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How to Fight (or Not to Fight) a Slowdown

Author

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  • Eckhard Hein
  • Achim Truger

Abstract

The current global recession, along with the credit crisis, requires that the prevailing economic model be seriously debated and, these economists contend, reformed. The authors criticize the mainstream New Consensus approach in macroeconomics for its reliance on stabilization by means of monetary policies, its ill-designed approach to the role of wages and wage policies, and its complete neglect of fiscal policies. Instead, they argue that for macroeconomic stabilization the whole macroeconomic policy mix of monetary, fiscal, and wage policies, as well as open economy conditions, has to be considered. Based on this view, they analyze macroeconomic performance and macroeconomic policies in France, Germany, Sweden, and the UK between 1996 and 2005. They show that the widely differing success with respect to the degree of recovery after the 2000-2001 slowdown can be explained very plausibly by differences in the macroeconomic policy mix. However, there are important drawbacks in each case.

Suggested Citation

  • Eckhard Hein & Achim Truger, 2009. "How to Fight (or Not to Fight) a Slowdown," Challenge, Taylor & Francis Journals, vol. 52(3), pages 52-75.
  • Handle: RePEc:mes:challe:v:52:y:2009:i:3:p:52-75
    DOI: 10.2753/0577-5132520303
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    File URL: http://hdl.handle.net/10.2753/0577-5132520303
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    Citations

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    Cited by:

    1. Eckhard Hein & Achim Truger & Till van Treeck, 2011. "The European Financial and Economic Crisis: Alternative Solutions from a (Post-) Keynesian Perspective," IMK Working Paper 9-2011, IMK at the Hans Boeckler Foundation, Macroeconomic Policy Institute.
    2. Eckhard Hein & Daniel Detzer, 2015. "Finance-Dominated Capitalism and Income Distribution: A Kaleckian Perspective on the Case of Germany," Italian Economic Journal: A Continuation of Rivista Italiana degli Economisti and Giornale degli Economisti, Springer;Società Italiana degli Economisti (Italian Economic Association), vol. 1(2), pages 171-191, July.
    3. Alexander Herzog-Stein & Fabian Lindner & Simon Sturn & Till van Treeck, 2010. "Vom Krisenherd zum Wunderwerk?," IMK Report 56-2010, IMK at the Hans Boeckler Foundation, Macroeconomic Policy Institute.
    4. Detzer, Daniel & Hein, Eckhard, 2014. "Finance-dominated capitalism in Germany: Deep recession and quick recovery," IPE Working Papers 39/2014, Berlin School of Economics and Law, Institute for International Political Economy (IPE).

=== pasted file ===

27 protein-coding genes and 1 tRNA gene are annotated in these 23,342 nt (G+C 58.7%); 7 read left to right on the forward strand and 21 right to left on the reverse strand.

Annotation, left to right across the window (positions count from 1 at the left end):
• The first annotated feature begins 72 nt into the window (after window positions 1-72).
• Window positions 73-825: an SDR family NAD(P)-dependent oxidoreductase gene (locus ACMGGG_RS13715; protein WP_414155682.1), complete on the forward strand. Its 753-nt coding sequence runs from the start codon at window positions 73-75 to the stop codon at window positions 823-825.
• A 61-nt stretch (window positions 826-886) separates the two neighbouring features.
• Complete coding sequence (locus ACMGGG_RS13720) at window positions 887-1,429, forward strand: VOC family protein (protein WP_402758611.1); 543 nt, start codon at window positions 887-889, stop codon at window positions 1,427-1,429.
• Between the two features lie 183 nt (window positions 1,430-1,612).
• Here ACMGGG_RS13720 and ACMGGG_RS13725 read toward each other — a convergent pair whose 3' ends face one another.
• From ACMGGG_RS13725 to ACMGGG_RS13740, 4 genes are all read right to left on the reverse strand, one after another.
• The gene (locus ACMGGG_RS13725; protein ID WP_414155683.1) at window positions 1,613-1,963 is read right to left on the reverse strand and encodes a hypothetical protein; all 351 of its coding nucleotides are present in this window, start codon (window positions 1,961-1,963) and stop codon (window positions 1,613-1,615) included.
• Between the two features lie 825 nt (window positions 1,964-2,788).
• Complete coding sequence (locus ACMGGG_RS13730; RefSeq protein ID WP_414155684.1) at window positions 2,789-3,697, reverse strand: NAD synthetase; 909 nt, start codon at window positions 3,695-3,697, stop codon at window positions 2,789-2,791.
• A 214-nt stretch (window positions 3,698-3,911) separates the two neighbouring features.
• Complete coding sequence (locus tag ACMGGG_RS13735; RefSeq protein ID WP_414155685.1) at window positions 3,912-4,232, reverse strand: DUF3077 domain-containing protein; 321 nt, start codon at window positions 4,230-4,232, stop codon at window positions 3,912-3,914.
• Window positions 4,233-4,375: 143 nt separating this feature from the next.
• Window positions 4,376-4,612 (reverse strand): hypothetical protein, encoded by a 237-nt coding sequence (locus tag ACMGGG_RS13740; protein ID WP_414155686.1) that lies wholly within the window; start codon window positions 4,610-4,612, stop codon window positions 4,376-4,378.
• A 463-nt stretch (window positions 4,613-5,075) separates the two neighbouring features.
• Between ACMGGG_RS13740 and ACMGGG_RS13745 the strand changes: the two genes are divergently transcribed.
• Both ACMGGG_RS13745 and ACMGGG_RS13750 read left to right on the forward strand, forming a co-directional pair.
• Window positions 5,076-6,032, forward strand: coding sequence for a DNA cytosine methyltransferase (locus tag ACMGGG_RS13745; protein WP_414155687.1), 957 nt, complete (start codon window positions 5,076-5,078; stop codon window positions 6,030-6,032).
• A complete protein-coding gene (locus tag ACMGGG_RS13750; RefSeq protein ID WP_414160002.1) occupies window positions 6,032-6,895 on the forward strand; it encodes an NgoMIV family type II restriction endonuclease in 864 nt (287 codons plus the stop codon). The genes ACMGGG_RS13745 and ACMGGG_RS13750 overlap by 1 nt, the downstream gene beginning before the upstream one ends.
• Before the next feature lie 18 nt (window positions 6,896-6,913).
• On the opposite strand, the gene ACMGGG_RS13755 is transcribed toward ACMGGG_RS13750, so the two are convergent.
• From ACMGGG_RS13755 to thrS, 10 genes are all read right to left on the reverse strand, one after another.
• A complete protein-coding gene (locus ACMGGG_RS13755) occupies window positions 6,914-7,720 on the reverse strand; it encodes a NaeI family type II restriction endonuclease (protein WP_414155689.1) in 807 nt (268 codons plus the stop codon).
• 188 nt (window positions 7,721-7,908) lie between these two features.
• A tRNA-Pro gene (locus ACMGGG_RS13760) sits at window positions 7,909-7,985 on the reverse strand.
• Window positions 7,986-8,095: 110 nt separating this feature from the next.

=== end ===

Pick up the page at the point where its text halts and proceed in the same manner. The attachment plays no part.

5. Hein, Eckhard, 2012. "Finance-dominated capitalism, re-distribution and the financial and economic crises: A European perspective," IPE Working Papers 14/2012, Berlin School of Economics and Law, Institute for International Political Economy (IPE).
    6. Hein, Eckhard, 2011. "Distribution, ‘Financialisation’ and the Financial and Economic Crisis – Implications for Post-crisis Economic Policies," MPRA Paper 31180, University Library of Munich, Germany.
    7. Jorge Uxó & Jesús Paúl & Eladio Febrero, 2011. "Current Account Imbalances in the Monetary Union and the Great Recession: Causes and Policies," Panoeconomicus, Savez ekonomista Vojvodine, Novi Sad, Serbia, vol. 58(5), pages 571-592, December.
    8. Eckhard Hein, 2012. "The Macroeconomics of Finance-Dominated Capitalism – and its Crisis," Books, Edward Elgar Publishing, number 14931.
    9. Heinze, Henriette, 2018. "The determinants of German exports: An analysis of intra- and extra-EMU trade," IPE Working Papers 95/2018, Berlin School of Economics and Law, Institute for International Political Economy (IPE).
    10. repec:mes:postke:v:35:y:2012:i:2:p:187-213 is not listed on IDEAS
    11. Eckhard Hein & Achim Truger, 2012. "Finance-dominated capitalism in crisis—the case for a global Keynesian New Deal," Journal of Post Keynesian Economics, Taylor & Francis Journals, vol. 35(2), pages 187-213.
    12. Achim Truger, 2013. "Steuerpolitik im Dienste der Umverteilung: eine makroökonomische Ergänzung," Vierteljahrshefte zur Wirtschaftsforschung / Quarterly Journal of Economic Research, DIW Berlin, German Institute for Economic Research, vol. 82(1), pages 43-59.

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